High blood pressure is a common and dangerous condition. Having high blood pressure means the pressure of the blood in your blood vessels is higher than it should be. But you can take steps to control your blood pressure and lower your risk of heart disease and stroke.About 1 of 3 U.S. adults—or about 75 million people—have high blood pressure.1Only about half (54%) of these people have their high blood pressure under control.1 This common condition increases the risk for heart disease and stroke, 2 of the leading causes of death for Americans.2Get more quick facts about high blood pressure, or learn more about high blood pressure in the United States.
High blood pressure is called the “silent killer” because it often has no warning signs or symptoms, and many people do not know they have it. That’s why it is important to check your blood pressure regularly.
Vital Signs: Preventing Stroke Deaths
About 80% of strokes are preventable. Yet new data shows that after decades of decline, progress has slowed in preventing stroke deaths in 3 out of 4 U.S. states. Learn what health care systems, health professionals, and everyone can do to prevent strokes and stroke death.
Video: Tips for Taking Blood Pressure Medicines As Directed
High blood pressure (hypertension) is one of the leading causes of heart disease, stroke, kidney disease, and death in the United States. One major cause of poor blood pressure control is not taking medications at the right time and in the right amount. Learn the steps you can take to help you or your loved ones.
CDC Announces 2015 Million Hearts® Hypertension Control Champions
High blood pressure is a major risk factor for stroke. Many health care providers, practices, and systems across the nation are focusing on controlling blood pressure. Million Hearts® has recognized 18 Champions who achieved blood pressure control for at least 70% of their adult patients with hypertension. Find out if there is a Champion near you!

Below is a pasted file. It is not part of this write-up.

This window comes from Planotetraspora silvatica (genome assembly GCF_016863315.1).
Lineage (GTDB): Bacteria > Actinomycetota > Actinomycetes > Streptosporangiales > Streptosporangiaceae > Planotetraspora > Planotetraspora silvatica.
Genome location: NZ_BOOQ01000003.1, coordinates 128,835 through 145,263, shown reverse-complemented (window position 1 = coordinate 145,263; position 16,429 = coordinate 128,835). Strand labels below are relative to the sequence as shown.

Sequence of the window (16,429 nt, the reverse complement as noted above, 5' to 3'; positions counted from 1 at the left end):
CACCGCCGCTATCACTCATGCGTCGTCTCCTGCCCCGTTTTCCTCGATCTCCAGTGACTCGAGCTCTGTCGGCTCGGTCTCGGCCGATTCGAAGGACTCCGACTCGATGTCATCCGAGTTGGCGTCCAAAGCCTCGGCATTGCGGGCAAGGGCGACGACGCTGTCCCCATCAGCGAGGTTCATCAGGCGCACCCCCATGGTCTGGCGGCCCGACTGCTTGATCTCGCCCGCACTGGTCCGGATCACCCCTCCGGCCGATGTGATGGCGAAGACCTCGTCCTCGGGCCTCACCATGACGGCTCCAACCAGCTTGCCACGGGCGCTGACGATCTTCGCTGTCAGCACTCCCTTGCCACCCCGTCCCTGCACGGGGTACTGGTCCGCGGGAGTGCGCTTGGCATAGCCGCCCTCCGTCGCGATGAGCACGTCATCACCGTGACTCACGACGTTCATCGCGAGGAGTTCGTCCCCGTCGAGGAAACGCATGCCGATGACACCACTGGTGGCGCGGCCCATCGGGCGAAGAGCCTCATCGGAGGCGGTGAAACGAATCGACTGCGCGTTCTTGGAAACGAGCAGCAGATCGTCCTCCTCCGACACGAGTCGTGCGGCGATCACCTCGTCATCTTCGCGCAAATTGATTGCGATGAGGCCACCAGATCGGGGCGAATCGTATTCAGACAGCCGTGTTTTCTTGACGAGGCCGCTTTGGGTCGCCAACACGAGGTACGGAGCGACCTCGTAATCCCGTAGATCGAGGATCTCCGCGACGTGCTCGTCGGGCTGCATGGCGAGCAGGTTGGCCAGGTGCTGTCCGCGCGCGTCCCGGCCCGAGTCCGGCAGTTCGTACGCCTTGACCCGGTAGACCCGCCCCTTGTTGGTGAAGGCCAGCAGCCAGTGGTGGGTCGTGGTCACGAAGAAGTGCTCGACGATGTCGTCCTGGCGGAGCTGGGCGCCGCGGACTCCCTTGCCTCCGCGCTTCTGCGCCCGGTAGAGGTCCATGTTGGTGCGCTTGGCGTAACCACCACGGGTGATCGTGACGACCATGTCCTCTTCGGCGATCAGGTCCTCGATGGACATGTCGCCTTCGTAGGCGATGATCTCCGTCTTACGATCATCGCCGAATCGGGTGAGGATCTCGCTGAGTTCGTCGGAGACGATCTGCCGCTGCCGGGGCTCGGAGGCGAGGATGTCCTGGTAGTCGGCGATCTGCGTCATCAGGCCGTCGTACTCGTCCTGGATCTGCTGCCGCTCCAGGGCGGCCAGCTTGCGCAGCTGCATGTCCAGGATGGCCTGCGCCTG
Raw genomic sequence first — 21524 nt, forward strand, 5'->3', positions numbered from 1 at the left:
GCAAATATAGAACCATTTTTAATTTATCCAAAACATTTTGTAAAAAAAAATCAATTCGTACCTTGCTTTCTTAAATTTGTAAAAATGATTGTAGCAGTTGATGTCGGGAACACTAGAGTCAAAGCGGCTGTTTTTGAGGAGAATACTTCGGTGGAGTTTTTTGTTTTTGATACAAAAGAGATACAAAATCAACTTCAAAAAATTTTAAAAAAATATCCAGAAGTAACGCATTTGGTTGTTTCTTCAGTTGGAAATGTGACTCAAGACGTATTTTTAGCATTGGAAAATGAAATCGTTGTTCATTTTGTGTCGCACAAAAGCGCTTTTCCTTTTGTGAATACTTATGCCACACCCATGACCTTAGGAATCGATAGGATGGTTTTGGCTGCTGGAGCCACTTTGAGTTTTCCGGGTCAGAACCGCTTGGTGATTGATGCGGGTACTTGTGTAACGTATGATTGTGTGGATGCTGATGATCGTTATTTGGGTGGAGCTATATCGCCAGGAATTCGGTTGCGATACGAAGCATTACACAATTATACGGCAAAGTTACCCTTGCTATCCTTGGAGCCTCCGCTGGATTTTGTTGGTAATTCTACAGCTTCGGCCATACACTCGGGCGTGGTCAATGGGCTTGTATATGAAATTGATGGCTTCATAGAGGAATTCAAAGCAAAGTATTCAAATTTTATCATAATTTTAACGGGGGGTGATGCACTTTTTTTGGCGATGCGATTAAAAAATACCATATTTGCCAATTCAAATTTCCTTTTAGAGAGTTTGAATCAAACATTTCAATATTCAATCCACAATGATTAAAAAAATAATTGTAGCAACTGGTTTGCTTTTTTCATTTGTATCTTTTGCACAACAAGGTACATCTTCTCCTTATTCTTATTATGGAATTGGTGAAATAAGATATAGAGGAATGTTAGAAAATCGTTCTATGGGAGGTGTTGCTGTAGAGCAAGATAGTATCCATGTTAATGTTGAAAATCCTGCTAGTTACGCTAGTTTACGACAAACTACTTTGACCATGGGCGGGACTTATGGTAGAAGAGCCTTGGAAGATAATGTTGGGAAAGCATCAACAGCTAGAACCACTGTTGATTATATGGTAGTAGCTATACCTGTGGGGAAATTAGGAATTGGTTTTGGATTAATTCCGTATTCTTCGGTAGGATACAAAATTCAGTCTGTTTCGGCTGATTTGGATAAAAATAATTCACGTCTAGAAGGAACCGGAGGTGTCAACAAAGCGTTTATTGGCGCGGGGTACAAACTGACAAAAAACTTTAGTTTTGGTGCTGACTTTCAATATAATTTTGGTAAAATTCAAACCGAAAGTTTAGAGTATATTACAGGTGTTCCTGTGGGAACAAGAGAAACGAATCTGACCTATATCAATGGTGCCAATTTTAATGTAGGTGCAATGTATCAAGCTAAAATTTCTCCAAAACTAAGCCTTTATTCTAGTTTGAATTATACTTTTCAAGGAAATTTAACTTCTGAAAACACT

African American Heart Disease and Stroke Fact Sheet
People of all ages, genders, and ethnicities are at risk for heart disease and stroke. However, certain populations, including African Americans, are at higher risk than others. The good news is you can beat these conditions. When it comes to reducing your risk for heart disease and stroke, the decisions you make every day—and can control—play a big role.
Vital Signs: Preventable Deaths from Heart Disease and Stroke
Nearly 1 in 3 deaths in the U.S. each year is caused by heart disease and stroke. At least 200,000 of these deaths could have been prevented through changes in health habits, such as stopping smoking, more physical activity, and less salt in the diet; community changes to create healthier living spaces, such as smoke-free areas and safe places to exercise; and managing high blood pressure, high cholesterol, and diabetes.
When it Comes to Blood Pressure, Make Control Your Goal
Have you talked about a goal for your blood pressure with your health care provider? If not, consider doing so at your next visit. One in three American adults has high blood pressure, also called hypertension. Learn how to make control your goal.
Make Control Your Goal Infographic
Did you know that 67 million American adults have high blood pressure? That’s 1 in every 3 American adults, and only about half of these individuals have their condition under control. This infographic can help you make blood pressure control your goal, every day.
Million Hearts® Action Guide: Self-Measured Blood Pressure Monitoring [PDF-1M]
Clinicians, public health practitioners, health care systems, and individuals can improve blood pressure control and health outcomes for patients with high blood pressure. Self-measured blood pressuring monitoring is one strategy to reach those objectives.
- Merai R, Siegel C, Rakotz M, Basch P, Wright J, Wong B; DHSc., Thorpe P. CDC Grand Rounds: A Public Health Approach to Detect and Control Hypertension. MMWR Morb Mortal Wkly Rep. 2016 Nov 18;65(45):1261-1264
- Yoon SS, Fryar CD, Carroll MD. Hypertension Prevalence and Control Among Adults: United States, 2011-2014. NCHS data brief, no 220. Hyattsville, MD: National Center for Health Statistics; 2015.
- Page last reviewed: September 5, 2017
- Page last updated: September 5, 2017
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